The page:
Photo by Hellahulla (Own work), via Wikimedia Commons
Did you know that many hunters and trappers who pose with their kills call the photographs “hero shots?” Yes it takes a real hero to shoot an animal and then mug for the camera over a once living being that had no chance to defend itself. A recent article in The Record Searchlight of Redding, CA brought the actions of these “heroes” and their photographs to light.
“As the sun was starting to dip below frost-covered hills on a frigid evening last fall, my friend Greg and I stood smiling in front of a camera on an ice-covered boat ramp. We were each holding straps loaded with a heap of dead ducks. We were doing what hunters have done since the advent of the camera — taking a “hero photo,” as one hunting blogger calls them. Hunters know why we take those pictures.”
“They’re a celebration of success, a record of our determination, passion, skill and all those bleary-eyed early mornings and when we went home without firing a shot at the ducks that stayed out of range, our deer tags went unfilled and our freezers stayed empty.”
The author then goes on to talk about how hunters should be worried about how they will be perceived when the photographs are seen by others. Common sense, right? He even titles the section of the article “And the Scumbag is Smiling.” Then he makes sure to talk about how evil “animal rights” people will put anti-hunitng measures on ballots because of these photos. But then he has to go on to tell a story about what “heroes” he and his buddy were for hiding their boat and then blowing ducks out of the sky:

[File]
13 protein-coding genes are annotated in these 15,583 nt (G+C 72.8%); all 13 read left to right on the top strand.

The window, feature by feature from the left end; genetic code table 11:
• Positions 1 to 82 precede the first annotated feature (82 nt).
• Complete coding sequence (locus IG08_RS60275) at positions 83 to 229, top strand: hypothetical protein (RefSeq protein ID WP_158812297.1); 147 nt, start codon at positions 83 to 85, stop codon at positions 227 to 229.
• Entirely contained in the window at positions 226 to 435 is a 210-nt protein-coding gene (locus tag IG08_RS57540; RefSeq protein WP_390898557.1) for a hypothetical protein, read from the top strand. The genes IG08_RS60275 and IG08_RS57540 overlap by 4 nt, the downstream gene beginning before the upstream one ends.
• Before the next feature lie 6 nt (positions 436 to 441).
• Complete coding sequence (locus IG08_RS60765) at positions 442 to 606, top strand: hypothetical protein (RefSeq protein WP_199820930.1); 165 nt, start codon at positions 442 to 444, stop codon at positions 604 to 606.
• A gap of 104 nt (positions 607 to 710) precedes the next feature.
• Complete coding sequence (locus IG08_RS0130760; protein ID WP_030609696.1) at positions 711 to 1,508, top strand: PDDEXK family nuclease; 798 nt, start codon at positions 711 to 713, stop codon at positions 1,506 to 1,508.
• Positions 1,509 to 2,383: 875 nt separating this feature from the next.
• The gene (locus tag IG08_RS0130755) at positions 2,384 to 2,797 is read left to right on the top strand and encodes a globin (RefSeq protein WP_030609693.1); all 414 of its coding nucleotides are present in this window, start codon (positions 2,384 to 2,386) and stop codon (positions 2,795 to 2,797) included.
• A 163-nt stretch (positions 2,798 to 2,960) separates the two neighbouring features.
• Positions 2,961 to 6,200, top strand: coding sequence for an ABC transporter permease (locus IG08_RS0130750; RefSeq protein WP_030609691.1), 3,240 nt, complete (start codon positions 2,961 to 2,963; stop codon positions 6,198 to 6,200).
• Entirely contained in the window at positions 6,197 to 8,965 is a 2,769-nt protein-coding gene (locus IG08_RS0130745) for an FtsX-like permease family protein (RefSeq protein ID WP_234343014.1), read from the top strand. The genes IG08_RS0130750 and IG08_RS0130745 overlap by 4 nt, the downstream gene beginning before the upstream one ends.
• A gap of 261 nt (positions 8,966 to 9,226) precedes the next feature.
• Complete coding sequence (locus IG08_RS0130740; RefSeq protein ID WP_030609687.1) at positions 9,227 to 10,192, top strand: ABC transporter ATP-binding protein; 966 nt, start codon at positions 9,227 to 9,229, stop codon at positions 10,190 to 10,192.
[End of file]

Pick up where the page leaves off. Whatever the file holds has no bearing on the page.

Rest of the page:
“We hid the boat, and I finally had a chance to take off my jacket. With my waders pushed down to my waist and my coat dangling off one arm, I heard that telltale whistle of rippling wing feathers. Mallards overhead. I grabbed my gun and, with one hand, made one of the most incredible passing shots of my life. The greenhead folded, stone dead, as a poof of feathers fluttered down on my shoulders. I hollered in triumph. Greg gave me a knuckle bump.”
“It only got better. In the next two hours, we filled our duck straps (and, much later, our freezer, the chili pot and my smoker) with mallards, ringneck ducks and, yes, a pair of fat canvasbacks.The shutter clicked.”
“We grinned like idiots.”
Does anything more need to be said? Heroes, indeed.